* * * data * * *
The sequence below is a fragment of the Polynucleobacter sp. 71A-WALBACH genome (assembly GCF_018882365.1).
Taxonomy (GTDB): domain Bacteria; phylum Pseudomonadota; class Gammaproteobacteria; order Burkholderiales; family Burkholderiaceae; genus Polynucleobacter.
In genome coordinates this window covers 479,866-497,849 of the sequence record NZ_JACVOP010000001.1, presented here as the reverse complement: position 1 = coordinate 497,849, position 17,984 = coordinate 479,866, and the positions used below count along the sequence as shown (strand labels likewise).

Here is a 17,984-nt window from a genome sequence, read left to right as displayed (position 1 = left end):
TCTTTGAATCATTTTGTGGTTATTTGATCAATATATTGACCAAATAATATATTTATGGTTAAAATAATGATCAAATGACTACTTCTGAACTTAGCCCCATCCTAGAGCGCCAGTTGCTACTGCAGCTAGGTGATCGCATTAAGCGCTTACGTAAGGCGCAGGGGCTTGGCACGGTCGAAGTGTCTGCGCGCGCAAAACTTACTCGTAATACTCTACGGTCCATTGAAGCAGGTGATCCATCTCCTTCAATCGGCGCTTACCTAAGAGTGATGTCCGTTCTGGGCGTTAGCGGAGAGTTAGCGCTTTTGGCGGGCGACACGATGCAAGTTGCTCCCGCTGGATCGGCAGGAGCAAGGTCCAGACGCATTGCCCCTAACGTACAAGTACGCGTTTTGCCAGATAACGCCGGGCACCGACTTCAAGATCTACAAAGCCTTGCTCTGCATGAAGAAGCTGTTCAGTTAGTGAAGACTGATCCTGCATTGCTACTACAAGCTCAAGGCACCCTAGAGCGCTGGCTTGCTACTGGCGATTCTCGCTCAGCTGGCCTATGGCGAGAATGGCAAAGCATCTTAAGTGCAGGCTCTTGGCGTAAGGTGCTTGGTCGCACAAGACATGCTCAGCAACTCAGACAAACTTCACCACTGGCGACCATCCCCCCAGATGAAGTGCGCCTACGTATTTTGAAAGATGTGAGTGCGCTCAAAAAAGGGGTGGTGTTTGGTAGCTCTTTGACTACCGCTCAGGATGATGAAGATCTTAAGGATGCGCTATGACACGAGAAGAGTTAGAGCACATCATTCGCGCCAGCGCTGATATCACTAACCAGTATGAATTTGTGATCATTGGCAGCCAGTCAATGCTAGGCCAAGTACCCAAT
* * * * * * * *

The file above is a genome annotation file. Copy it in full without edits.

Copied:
The sequence below is a fragment of the Polynucleobacter sp. 71A-WALBACH genome (assembly GCF_018882365.1).
Taxonomy (GTDB): domain Bacteria; phylum Pseudomonadota; class Gammaproteobacteria; order Burkholderiales; family Burkholderiaceae; genus Polynucleobacter.
In genome coordinates this window covers 479,866-497,849 of the sequence record NZ_JACVOP010000001.1, presented here as the reverse complement: position 1 = coordinate 497,849, position 17,984 = coordinate 479,866, and the positions used below count along the sequence as shown (strand labels likewise).

Here is a 17,984-nt window from a genome sequence, read left to right as displayed (position 1 = left end):
TCTTTGAATCATTTTGTGGTTATTTGATCAATATATTGACCAAATAATATATTTATGGTTAAAATAATGATCAAATGACTACTTCTGAACTTAGCCCCATCCTAGAGCGCCAGTTGCTACTGCAGCTAGGTGATCGCATTAAGCGCTTACGTAAGGCGCAGGGGCTTGGCACGGTCGAAGTGTCTGCGCGCGCAAAACTTACTCGTAATACTCTACGGTCCATTGAAGCAGGTGATCCATCTCCTTCAATCGGCGCTTACCTAAGAGTGATGTCCGTTCTGGGCGTTAGCGGAGAGTTAGCGCTTTTGGCGGGCGACACGATGCAAGTTGCTCCCGCTGGATCGGCAGGAGCAAGGTCCAGACGCATTGCCCCTAACGTACAAGTACGCGTTTTGCCAGATAACGCCGGGCACCGACTTCAAGATCTACAAAGCCTTGCTCTGCATGAAGAAGCTGTTCAGTTAGTGAAGACTGATCCTGCATTGCTACTACAAGCTCAAGGCACCCTAGAGCGCTGGCTTGCTACTGGCGATTCTCGCTCAGCTGGCCTATGGCGAGAATGGCAAAGCATCTTAAGTGCAGGCTCTTGGCGTAAGGTGCTTGGTCGCACAAGACATGCTCAGCAACTCAGACAAACTTCACCACTGGCGACCATCCCCCCAGATGAAGTGCGCCTACGTATTTTGAAAGATGTGAGTGCGCTCAAAAAAGGGGTGGTGTTTGGTAGCTCTTTGACTACCGCTCAGGATGATGAAGATCTTAAGGATGCGCTATGACACGAGAAGAGTTAGAGCACATCATTCGCGCCAGCGCTGATATCACTAACCAGTATGAATTTGTGATCATTGGCAGCCAGTCAATGCTAGGCCAAGTACCCAAT